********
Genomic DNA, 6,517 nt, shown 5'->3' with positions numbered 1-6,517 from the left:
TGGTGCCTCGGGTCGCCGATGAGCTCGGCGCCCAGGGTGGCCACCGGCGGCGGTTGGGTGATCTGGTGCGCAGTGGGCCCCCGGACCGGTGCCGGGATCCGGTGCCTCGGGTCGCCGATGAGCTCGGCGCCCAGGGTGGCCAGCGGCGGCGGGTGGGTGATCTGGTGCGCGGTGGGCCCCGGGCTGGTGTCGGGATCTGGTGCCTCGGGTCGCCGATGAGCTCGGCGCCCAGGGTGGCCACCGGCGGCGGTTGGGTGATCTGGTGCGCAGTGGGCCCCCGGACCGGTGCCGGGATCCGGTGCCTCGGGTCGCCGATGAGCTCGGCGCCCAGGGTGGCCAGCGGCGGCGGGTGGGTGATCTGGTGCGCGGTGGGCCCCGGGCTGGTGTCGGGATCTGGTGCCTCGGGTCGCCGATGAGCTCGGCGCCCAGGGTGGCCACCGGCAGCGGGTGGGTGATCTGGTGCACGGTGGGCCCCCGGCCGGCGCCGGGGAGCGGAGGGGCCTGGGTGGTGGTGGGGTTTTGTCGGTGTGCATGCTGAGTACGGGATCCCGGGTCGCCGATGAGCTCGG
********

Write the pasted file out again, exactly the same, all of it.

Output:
Genomic DNA, 6,517 nt, shown 5'->3' with positions numbered 1-6,517 from the left:
TGGTGCCTCGGGTCGCCGATGAGCTCGGCGCCCAGGGTGGCCACCGGCGGCGGTTGGGTGATCTGGTGCGCAGTGGGCCCCCGGACCGGTGCCGGGATCCGGTGCCTCGGGTCGCCGATGAGCTCGGCGCCCAGGGTGGCCAGCGGCGGCGGGTGGGTGATCTGGTGCGCGGTGGGCCCCGGGCTGGTGTCGGGATCTGGTGCCTCGGGTCGCCGATGAGCTCGGCGCCCAGGGTGGCCACCGGCGGCGGTTGGGTGATCTGGTGCGCAGTGGGCCCCCGGACCGGTGCCGGGATCCGGTGCCTCGGGTCGCCGATGAGCTCGGCGCCCAGGGTGGCCAGCGGCGGCGGGTGGGTGATCTGGTGCGCGGTGGGCCCCGGGCTGGTGTCGGGATCTGGTGCCTCGGGTCGCCGATGAGCTCGGCGCCCAGGGTGGCCACCGGCAGCGGGTGGGTGATCTGGTGCACGGTGGGCCCCCGGCCGGCGCCGGGGAGCGGAGGGGCCTGGGTGGTGGTGGGGTTTTGTCGGTGTGCATGCTGAGTACGGGATCCCGGGTCGCCGATGAGCTCGG